Pumpkins and goblins, crisp, cool days and nights, and the kaleidoscopic foliage fandango courtesy of our native sugar maples- yes, the marvels of October in New England are something to behold! And let’s not forget the return of a special number 12 who will finally be slinging the pigskin after his four week “vacation”.
As the weather cools down on the outside, an inverse response from us heats up inside the kitchen- it’s baking season again. A key component to much of the baking repertoire is vanilla extract, an ingredient where only a teaspoon or two can elevate a simple recipe to sublime heights. The story behind the world’s most popular flavor is a fascinating one. Vanilla is a tropical climbing vine that is a member of the orchid family and is indigenous to southeast Mexico. Its aerial roots enable it to cling to trees or other supports and the vine can climb from 50 to 100 feet. The yellow-green flower, open for only one day, will produce a 6-10 inch green pod if it has been successfully pollinated. This fruit pod of the orchid is referred to as the vanilla bean even though it is not a legume.
The Totanaco Indians of the Veracruz region of southeast Mexico are believed to be the first people to cultivate the vanilla orchid which they called tlilxochitl. They used it mainly as a sacred, ceremonial herb but also utilized it as a medicinal plant and for a fragrant perfume. It wasn’t until the mid-1400’s that the Aztecs, after conquering the Totanacs, began to blend vanilla into their drinking chocolate- thus beginning the culinary odyssey of vanilla. Hernan Cortes, the Spanish explorer, defeated the Aztecs around 1520 and was the first person to bring vanilla beans to Spain and Europe. For the next 300 years, Mexico was the sole supplier of vanilla beans because of the orchid’s dependence on the native Melipona bees for pollination. While hummingbirds and other species of bees were capable of pollinating the vanilla flower, the Melipona bees were by far the primary pollinators.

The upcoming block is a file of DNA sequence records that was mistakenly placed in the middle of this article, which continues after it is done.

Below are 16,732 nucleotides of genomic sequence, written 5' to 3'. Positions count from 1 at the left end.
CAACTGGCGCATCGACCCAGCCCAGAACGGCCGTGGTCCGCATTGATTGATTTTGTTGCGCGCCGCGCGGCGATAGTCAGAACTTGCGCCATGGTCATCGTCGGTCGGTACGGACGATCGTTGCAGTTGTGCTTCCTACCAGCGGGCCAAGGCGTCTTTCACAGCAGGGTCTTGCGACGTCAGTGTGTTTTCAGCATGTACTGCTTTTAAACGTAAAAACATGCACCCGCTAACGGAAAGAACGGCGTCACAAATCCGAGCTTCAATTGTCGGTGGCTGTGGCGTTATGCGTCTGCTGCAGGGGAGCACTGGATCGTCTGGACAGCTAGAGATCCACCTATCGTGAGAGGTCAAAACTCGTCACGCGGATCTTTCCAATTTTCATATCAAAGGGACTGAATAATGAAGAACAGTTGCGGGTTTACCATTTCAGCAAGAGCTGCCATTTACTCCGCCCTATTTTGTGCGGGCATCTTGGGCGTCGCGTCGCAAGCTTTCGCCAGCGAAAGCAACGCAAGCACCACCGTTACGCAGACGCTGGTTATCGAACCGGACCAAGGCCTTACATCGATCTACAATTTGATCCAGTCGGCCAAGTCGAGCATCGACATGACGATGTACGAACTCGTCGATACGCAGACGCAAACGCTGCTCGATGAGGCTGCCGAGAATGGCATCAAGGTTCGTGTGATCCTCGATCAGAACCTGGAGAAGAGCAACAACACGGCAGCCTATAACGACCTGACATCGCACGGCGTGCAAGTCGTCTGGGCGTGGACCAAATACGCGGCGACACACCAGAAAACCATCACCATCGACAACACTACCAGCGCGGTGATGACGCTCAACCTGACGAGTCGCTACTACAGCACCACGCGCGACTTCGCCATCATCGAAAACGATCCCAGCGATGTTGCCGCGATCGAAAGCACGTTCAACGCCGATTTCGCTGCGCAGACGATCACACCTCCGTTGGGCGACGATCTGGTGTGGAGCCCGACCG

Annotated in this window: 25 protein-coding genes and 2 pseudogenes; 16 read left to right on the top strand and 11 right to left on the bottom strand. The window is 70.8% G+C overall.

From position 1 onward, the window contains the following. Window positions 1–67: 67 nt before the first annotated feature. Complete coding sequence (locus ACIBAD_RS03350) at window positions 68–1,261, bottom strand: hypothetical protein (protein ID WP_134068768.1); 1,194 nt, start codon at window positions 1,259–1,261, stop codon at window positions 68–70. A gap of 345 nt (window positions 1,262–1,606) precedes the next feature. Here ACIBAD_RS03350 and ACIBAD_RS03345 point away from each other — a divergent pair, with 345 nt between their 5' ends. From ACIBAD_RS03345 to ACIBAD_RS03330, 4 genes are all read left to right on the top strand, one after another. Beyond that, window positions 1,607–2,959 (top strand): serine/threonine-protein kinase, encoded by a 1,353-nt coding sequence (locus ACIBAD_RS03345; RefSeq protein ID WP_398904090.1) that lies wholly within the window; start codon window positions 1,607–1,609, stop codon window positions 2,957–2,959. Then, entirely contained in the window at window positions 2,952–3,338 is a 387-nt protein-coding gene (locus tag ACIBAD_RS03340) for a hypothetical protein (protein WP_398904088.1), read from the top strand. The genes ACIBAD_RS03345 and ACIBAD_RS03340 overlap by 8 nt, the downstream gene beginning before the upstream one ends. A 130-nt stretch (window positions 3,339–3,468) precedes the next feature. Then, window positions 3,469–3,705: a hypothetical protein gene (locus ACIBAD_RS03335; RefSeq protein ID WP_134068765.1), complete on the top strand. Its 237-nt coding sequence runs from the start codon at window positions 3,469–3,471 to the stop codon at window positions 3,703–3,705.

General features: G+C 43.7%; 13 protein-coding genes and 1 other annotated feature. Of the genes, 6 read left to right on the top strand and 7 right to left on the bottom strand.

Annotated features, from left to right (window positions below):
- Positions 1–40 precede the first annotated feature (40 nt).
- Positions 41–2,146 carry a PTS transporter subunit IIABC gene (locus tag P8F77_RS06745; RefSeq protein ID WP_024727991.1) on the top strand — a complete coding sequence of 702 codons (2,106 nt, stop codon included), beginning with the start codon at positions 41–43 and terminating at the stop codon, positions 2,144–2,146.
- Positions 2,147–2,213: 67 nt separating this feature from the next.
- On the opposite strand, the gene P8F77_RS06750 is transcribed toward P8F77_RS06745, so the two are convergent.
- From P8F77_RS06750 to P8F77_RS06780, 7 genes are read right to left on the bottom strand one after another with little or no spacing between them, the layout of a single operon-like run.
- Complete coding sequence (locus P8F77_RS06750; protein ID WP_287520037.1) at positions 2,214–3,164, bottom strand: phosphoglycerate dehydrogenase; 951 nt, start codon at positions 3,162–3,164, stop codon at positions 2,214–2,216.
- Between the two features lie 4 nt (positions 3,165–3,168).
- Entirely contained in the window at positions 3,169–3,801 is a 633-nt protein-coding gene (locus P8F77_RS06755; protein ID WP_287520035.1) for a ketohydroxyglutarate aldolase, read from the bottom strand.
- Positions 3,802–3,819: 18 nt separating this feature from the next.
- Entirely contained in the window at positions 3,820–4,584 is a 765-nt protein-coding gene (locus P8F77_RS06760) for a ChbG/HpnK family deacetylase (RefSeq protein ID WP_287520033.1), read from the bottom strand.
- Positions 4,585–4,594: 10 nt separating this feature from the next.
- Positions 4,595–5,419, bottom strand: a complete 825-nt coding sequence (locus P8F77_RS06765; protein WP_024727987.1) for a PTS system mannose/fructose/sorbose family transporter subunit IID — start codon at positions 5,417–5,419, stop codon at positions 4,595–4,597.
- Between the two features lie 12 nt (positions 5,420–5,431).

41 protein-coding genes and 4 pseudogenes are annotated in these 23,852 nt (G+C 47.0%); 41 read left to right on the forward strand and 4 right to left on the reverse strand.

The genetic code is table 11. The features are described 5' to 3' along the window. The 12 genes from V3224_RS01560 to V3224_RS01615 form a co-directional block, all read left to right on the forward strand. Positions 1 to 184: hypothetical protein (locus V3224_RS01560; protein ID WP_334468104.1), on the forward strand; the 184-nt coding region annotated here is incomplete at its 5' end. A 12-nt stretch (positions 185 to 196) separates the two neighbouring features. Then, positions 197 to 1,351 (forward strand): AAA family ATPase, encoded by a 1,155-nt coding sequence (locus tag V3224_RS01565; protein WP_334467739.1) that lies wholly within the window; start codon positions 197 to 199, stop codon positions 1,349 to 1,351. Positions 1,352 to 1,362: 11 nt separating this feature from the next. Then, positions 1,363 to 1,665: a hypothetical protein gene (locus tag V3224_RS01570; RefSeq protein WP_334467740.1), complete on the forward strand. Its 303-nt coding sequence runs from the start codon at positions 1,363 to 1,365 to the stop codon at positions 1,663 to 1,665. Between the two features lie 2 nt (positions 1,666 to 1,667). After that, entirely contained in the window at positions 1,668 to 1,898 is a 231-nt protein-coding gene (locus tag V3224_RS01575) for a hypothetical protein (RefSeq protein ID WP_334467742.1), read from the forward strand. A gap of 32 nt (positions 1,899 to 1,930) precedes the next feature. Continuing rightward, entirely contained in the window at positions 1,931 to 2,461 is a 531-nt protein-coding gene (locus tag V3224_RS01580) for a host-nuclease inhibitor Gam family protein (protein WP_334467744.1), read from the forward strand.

In the late 1700’s vanilla vines were introduced to the Bourbon Island of Reunion, a French colony in the Indian Ocean situated 460 miles east of Madagascar and about 800 miles from the eastern coast of Africa. The vines flourished and flowered abundantly but due to the lack of insects capable of pollinating the vanilla orchid, particularly the Melipona bees, vanilla bean pods were rarely produced. It wasn’t until 1841 that a 12 year old slave, Edmond Albius, developed a technique for manually pollinating the vanilla orchid. His method is still being used today to hand-pollinate each vanilla flower as it blossoms. The term Bourbon vanilla refers to the regions of Madagascar and the Bourbon Islands where the vanilla orchid is cultivated and has nothing to do with the distilled spirits that Kentucky is famous for. Madagascar now produces 60-70% of the world’s vanilla beans.
Vanilla is the second most expensive spice in the world (after saffron) due to the intensive treatment the pods must experience before they reach their pinnacle of flavor. The green vanilla pods are harvested at about 9 months and then undergo a lengthy curing and drying process. The pods are initially heated to inhibit fermentation. They are exposed the sun during the day and then stored in wooden boxes at night to sweat. This procedure is repeated every day for 3-6 months until the pods darken, lose most of their moisture content, and develop their characteristic fragrance and flavor profile that is not present in the fresh green pod.
Aside from its culinary wizardry, vanilla is often used as a term to depict something that is boring, conventional or mundane. I find this interesting considering that the vanilla bean features a complex of about 300 compounds that are responsible for its unique bouquet. True vanilla extract contains about 2.5% vanillin, a primary flavor component in real vanilla. Artificial vanilla flavoring is made from vanillin derived from wood pulp by-products of the paper industry or from coal tar and lacks the nuance and complexity of nature’s vanilla bean. Vanilla also has an application in aromatherapy due to its calming, relaxing properties and can be added to tomato sauce to balance the acidity. Leave the wood pulp to the newspapers and the coal tar to patching the driveway and splurge on the real deal. Now I hope you can see that vanilla is anything but “vanilla” after all.